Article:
Monday, December 21, 2009

Secularism and its Inter-Relationship with Social Institutions – An Analysis in Context of India

Secularism and its Inter-Relationship with Social Institutions – An Analysis in Context of India-Dr. Preeti Misra, Asstt. Prof., Dept. of Human Rights, School For Legal Studies, Babasaheb Bhimrao Ambedkar Universitry, Lucknow, E mail:
- Dr. Alok Chantia, Asstt. Prof., (Anthropology), Sri Jai Narain Post Graduate (KKC) College, Lucknow, U.P., E mail:

Key words: Religion, Fundamentalism, Tolerance, Freedom, Unity, Fraternity

It is a well-known fact that members of the Indian society, irrespective of the creed to which they belong, are highly religious in their outlook. Historically too, India has been a land with powerful religious sects. So, religious tolerance has been one of the traditional social values in the coun­try, since without it any ordered society in the country was not possible. One of the fundamental changes which the Indian society has undergone is to pass out from a "sacred society" to a "secular society".
It is secular outlook which has been respon­sible for many fundamental changes in Indian society like the abolition of untouchability, the breaking down of the barriers between the various castes, and the promotion of equality among the sexes, would have been impossible.
A secular State deals with the individual as a citizen, irrespective of his religion, is not connected to a particular religion nor does it seek to promote or interfere with religion. Secular State has nothing to do with religious affairs except when their management involves crime, fraud or becomes a threat to unity and integrity of the State.
It has been observed that Indian State is not purely secular since it does not clearly demarcate between the State and the Church in the manner in which, for example, the United States of America does. Indian State, in spite of the constitutional guarantee for the liberty of the individual and the liberty of the corporate religious bodies, intervenes in religious matters. There is no doubt that some provisions of the Constitution and some of the laws passed do interfere with the religious customs and practices of the Hindus. Similarly, the various laws of social reform passed before independence and after independence are specific illustrations of state intervention. Similarly, the laws enabling the State Governments to set up departments of religious endowments to administer the temples also illustrate the State intervention in religious matters. Most of the Hindu legislations are simply measures of social reform motivated by humani­tarian considerations and concern for social justice. The characteristic feature of Indian secularism is its determination to adopt a rational approach to the solution of socio-economic problems. Thus, the intervention of the State in the realm of personal law is not an encroachment on religion, but is rather an indication of the secularization of law. Despite the well intentioned incorporation of the idea of secularism, it has become most confusing, contradictory and misused expression today. Political parties are propagating their own models of secularism ranging from Muslim appeasement to the propagation of Hinduism in the name of a way of life. The politicisation of caste and religion and pampering of communal leaders is causing great harm to the body politic of the nation. The time has come to strengthen the secular values, institutions and practices in an uncompromising manner and to accelerate the pace of change in India so as to ensure socio-economic development. Secularism is the only solution of the problems of multi-religious Indian Society to guarantee universal tolerance, peaceful co existence and adjustment.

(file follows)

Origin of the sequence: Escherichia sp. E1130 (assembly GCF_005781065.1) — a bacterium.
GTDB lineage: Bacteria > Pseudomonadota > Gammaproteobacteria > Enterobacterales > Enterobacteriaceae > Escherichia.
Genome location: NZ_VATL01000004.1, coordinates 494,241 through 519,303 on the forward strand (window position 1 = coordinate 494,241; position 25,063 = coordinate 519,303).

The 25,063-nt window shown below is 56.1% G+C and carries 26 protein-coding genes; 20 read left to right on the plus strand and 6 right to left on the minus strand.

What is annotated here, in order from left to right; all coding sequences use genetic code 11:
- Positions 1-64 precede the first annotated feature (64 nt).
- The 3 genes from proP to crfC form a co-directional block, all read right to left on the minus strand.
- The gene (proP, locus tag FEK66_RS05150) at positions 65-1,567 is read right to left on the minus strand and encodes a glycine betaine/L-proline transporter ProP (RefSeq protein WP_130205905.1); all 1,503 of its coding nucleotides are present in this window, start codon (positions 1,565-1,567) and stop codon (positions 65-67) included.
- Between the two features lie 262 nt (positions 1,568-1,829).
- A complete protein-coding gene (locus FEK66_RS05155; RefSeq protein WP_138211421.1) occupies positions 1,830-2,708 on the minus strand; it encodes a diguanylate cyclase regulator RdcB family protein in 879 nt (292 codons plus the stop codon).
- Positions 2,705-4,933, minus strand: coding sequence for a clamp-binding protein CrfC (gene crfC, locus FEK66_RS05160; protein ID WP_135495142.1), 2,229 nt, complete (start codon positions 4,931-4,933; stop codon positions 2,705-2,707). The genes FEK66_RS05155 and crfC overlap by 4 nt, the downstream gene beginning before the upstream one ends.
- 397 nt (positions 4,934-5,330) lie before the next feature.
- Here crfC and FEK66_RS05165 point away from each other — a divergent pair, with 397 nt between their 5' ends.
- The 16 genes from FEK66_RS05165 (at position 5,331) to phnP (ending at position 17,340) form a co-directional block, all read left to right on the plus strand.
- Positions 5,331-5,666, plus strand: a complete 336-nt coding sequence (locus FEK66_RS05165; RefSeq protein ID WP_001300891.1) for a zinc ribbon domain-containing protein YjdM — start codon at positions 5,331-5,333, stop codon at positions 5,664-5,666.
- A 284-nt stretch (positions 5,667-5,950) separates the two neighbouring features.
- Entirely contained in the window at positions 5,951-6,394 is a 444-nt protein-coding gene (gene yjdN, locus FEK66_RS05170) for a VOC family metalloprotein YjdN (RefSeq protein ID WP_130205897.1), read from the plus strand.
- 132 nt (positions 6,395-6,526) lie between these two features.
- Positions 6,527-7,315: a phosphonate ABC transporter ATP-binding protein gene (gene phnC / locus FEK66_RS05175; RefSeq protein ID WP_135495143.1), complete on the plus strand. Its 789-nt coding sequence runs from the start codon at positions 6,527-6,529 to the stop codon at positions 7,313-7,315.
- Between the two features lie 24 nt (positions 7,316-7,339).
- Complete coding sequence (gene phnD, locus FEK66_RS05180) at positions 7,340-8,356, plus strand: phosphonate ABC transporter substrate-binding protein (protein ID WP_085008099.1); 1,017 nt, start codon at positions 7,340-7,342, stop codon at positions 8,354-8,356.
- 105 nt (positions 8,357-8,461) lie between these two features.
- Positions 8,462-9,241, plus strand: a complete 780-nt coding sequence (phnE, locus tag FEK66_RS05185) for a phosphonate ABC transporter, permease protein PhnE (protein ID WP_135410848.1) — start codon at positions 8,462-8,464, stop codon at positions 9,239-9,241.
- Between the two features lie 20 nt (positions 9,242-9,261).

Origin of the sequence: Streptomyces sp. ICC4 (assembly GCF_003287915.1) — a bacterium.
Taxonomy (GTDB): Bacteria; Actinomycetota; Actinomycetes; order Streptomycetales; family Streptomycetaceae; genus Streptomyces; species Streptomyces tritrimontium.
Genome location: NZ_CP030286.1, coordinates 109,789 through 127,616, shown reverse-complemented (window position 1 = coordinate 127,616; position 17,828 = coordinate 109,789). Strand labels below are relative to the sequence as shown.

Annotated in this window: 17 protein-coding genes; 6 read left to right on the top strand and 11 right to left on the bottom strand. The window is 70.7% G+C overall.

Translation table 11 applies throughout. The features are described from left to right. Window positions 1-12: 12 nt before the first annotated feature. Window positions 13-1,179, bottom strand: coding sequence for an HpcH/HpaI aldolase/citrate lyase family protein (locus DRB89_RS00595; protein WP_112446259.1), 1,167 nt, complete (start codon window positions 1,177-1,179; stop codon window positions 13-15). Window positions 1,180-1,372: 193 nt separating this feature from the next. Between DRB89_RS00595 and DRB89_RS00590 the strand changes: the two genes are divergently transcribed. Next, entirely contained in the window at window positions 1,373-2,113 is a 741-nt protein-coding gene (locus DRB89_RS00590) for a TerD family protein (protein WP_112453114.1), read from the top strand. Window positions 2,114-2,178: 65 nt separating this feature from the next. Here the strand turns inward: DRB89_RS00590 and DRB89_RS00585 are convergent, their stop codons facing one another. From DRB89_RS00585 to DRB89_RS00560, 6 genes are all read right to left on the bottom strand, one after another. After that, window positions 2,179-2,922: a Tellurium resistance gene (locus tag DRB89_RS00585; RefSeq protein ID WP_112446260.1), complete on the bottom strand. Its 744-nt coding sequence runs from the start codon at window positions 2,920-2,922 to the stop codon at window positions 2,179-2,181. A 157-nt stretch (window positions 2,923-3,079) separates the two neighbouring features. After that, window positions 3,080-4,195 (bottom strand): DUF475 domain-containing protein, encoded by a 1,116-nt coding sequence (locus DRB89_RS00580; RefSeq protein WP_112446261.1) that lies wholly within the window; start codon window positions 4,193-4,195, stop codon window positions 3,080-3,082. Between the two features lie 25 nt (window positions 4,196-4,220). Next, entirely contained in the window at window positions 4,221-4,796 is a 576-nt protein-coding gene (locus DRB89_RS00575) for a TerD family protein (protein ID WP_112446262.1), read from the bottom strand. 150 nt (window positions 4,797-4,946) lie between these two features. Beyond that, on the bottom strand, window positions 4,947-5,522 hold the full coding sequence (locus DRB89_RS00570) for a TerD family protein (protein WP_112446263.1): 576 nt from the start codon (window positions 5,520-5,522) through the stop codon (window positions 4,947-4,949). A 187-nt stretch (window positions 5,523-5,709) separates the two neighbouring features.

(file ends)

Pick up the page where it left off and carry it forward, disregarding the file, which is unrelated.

Present paper discusses historical background of secularism in India along with meaning of secularism. It also analyses inter-relationship of secularism with social institutions of India so as to do away with social malaise and to ensure common brotherhood which will ultimately strengthen unity and integrity of the Nation.

No comments: